Take the 2-minute tour ×
Stack Overflow is a question and answer site for professional and enthusiast programmers. It's 100% free, no registration required.

I want to create a mapping that takes a string as the key and a primitive as the value. I was looking at the Java docs and did not see that Primitive was a class type or that they shared some kind of wrapping supper class.

How can I constrain the value to be a primitive?


Map< String, Primitive> map = new HashMap< String, Primitive >()

share|improve this question
    
It was my fault for being unclear. What I say I want to constrain the value to being a primitive type I mean that I want the to allow any of the primitive types to be used as a value in that specific map. –  James Andino Dec 9 '10 at 15:23

7 Answers 7

up vote 5 down vote accepted

Java Autoboxing allows to create maps on Long, Integer, Double and then operate them using primitive values. For example:

java.util.HashMap<String, Integer> map = new java.util.HashMap<String,Integer>();
map.put("one", 1); // 1 is an integer, not an instance of Integer

Update If you want to store in one map different primitive types, you can to it by making a Map<String, Number>. Allows to store values of BigDecimal, BigInteger, Byte, Double, Float, Integer, Long, Short (and AtomicLong, AtomicInteger). Here is an example:

Map<String, Number> map = new HashMap<String, Number>();

map.put("one", 1);
map.put("two", 2.0);
map.put("three", 1L);

for(String k:map.keySet()) {
  Number v = map.get(k);
  System.err.println(v + " is instance of " + v.getClass().getName() + ": " + v);
}
share|improve this answer
    
Is there a way with generics to specify an or clause? Say for instance < String , Boat | Car> –  James Andino Dec 9 '10 at 15:31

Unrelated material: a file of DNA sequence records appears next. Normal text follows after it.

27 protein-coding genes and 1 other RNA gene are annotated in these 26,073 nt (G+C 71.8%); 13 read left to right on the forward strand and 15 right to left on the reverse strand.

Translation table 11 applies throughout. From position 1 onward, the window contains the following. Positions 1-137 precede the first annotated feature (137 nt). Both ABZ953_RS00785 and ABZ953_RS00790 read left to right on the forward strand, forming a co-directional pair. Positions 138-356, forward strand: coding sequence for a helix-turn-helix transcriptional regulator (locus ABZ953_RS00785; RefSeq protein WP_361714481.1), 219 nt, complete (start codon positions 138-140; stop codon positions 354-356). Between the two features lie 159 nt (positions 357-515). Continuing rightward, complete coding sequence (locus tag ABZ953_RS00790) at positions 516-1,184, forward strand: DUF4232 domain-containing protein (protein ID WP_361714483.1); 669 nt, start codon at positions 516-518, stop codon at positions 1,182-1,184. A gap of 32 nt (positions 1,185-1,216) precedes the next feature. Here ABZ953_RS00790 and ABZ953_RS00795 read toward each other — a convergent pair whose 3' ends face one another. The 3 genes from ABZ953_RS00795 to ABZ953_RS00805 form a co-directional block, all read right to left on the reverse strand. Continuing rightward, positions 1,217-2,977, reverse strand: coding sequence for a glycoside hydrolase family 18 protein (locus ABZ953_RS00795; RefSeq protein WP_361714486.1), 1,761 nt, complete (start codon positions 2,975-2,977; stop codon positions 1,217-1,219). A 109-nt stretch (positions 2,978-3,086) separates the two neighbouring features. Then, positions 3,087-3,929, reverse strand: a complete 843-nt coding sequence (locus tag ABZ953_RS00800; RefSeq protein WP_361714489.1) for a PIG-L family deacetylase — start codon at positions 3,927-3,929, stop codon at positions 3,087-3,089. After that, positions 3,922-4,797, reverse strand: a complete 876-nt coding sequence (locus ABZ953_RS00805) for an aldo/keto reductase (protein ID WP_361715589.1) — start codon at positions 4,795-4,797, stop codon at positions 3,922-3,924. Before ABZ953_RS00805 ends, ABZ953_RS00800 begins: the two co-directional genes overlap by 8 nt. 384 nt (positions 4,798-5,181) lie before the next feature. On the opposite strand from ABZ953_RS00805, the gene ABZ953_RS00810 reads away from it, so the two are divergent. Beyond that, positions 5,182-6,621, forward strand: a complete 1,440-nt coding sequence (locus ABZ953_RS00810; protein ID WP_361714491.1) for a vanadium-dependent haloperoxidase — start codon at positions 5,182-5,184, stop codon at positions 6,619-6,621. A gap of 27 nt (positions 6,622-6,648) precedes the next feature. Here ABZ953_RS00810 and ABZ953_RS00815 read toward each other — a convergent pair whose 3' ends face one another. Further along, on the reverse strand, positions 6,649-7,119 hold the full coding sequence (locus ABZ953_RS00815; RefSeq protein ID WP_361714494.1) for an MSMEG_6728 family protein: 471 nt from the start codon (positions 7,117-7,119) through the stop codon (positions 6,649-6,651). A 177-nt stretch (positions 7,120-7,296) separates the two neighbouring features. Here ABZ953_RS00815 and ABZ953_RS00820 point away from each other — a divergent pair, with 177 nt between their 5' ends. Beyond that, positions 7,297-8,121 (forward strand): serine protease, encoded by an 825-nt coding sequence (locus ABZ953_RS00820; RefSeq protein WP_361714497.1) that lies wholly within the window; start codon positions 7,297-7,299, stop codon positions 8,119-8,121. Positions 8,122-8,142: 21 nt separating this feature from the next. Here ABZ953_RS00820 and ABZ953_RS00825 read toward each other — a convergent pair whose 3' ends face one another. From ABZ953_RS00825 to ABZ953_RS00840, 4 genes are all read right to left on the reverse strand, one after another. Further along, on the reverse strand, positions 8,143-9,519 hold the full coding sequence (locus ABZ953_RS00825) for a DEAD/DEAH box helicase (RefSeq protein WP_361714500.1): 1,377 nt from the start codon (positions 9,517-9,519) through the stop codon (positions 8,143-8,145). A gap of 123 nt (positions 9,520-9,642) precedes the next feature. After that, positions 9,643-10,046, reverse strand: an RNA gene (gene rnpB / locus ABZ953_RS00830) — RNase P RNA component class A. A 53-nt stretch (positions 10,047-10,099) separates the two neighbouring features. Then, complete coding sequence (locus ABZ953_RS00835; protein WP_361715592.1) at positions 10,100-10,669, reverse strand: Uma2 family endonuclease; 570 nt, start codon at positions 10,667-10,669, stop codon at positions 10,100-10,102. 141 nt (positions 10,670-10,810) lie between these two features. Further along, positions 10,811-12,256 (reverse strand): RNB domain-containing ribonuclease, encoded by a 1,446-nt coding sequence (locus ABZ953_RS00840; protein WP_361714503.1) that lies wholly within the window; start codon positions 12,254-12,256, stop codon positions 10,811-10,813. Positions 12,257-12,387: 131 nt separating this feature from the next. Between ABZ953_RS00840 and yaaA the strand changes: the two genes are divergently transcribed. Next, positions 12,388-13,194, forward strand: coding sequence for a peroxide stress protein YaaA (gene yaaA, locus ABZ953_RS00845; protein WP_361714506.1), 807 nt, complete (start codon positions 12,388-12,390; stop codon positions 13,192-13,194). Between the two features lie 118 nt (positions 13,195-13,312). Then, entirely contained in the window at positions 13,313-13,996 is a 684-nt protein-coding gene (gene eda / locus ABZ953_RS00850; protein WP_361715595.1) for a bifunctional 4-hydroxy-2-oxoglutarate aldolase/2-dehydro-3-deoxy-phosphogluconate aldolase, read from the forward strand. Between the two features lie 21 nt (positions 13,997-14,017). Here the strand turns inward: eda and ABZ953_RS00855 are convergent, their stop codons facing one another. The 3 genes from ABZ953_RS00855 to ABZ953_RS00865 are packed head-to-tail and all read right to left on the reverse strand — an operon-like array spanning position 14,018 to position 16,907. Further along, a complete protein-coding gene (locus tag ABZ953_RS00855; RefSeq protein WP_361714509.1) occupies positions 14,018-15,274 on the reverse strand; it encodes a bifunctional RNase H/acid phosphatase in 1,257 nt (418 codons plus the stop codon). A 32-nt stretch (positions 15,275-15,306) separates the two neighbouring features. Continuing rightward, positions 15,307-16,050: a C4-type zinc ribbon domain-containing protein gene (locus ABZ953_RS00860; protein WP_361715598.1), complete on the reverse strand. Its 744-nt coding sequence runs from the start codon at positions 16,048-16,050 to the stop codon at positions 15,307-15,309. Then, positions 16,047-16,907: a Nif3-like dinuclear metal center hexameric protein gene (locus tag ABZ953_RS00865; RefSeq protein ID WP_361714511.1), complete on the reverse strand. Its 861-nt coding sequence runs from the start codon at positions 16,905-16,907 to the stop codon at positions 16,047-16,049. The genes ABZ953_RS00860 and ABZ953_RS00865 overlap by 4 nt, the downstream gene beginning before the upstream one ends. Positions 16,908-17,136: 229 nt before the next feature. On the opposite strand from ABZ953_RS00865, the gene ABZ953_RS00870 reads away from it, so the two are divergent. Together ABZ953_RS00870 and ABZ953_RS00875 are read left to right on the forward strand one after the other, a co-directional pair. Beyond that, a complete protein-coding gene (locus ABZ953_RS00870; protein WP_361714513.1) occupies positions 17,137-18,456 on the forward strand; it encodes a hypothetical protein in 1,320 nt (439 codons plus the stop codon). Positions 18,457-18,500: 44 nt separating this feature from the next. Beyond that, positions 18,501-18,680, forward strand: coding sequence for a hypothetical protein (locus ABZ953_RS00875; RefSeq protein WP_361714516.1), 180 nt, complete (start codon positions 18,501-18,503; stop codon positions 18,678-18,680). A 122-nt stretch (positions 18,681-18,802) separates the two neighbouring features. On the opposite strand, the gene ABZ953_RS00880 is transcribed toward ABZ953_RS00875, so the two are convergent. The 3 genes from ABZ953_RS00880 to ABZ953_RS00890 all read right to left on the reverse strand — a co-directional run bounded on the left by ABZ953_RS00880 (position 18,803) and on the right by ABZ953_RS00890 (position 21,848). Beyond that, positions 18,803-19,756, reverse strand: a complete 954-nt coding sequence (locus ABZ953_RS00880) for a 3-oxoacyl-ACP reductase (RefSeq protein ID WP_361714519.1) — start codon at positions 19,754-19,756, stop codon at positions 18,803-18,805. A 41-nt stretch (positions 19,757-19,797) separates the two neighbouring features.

@Doodle you should make a base class Vehicle and extend it in Boat, Car and then make <String, Vehicle>. –  khachik Dec 9 '10 at 15:34
1  
Yes, extract a supertype Vehicle and make it a Map<String, Vehicle> or Map<String, ? extends Vehicle> (the Generics syntax always confuses me) –  ivy Dec 9 '10 at 15:35
    
I was considering strings being a value that could be useful to pass < String , Number | Strings> –  James Andino Dec 9 '10 at 15:35
2  
There's a supertype of Number and Strings. It's called Object! –  ivy Dec 9 '10 at 15:36

Google for "Java Primitive Maps" and you will find some specialised types which avoid the need for autoboxing. An example of this is the "fastutil" library: http://fastutil.dsi.unimi.it/

However, in general you should do fine with autoboxing as mentioned in other answers.

share|improve this answer
    
Thats a bump for showing me Fast util thats something that may be usefull to me thank you. –  James Andino Dec 9 '10 at 15:34

Every primitive has a wrapper class, like java.lang.Long for long.

So you can map the the wrapper class to Stringand, if you use Java 1.5+, simply put primitives to the map:

 Map<String, Integer> map = new HashMap<String, Integer>();
 map.put("key", 10);
 int value = map.get("key");  // value is 10.
share|improve this answer

You can do the following:

Map<String, Integer> map = new HashMap<String, Integer>()

Then operations like:

map.put("One", 1);

will work. The primitive 1 will get auto-boxed into an Integer. Likewise:

int i = map.get("One");

will also work because the Integer will get auto-unboxed into an int.

Check out some documentation on autoboxing and autounboxing.

share|improve this answer
1  
Map is an interface. –  khachik Dec 9 '10 at 15:10
    
Map is aninterface .. –  Jigar Joshi Dec 9 '10 at 15:11
    
@khacik, fixed. Thanks for pointing that out. –  jjnguy Dec 9 '10 at 15:11
    
@org, thanks for pointing out my typo. Fixed. –  jjnguy Dec 9 '10 at 15:11

You would use their boxed counterpart.

Map<String,Integer> map = new HashMap<String,Integer>();

Integer is an immutable boxed type of the primitive int. There are similar Short, Long, Double, Float and Byte boxed types.

share|improve this answer

You can't have a primitive as key or value in Map interface. Instead you can use Wrapper classes, like Integer, Character, Boolean and so on.

Read more on wiki.

share|improve this answer
    
Autoboxing should take care of that if java 1.5 onwards is used so you don't need to wrap the primitives manually –  dimitrisli Dec 9 '10 at 15:14

If you need the value to be a primitive for performance reasons, you can use TObjectIntHashMap or similar.

e.g.

TObjectIntHashMap<String> map = new TObjectIntHashMap();

map.put("key", 10);
int value = map.get("key");

One difference with Map<String, Integer> is that the values are of type int primitive rather than Integer object.

share|improve this answer

Your Answer

 
discard

By posting your answer, you agree to the privacy policy and terms of service.

Not the answer you're looking for? Browse other questions tagged or ask your own question.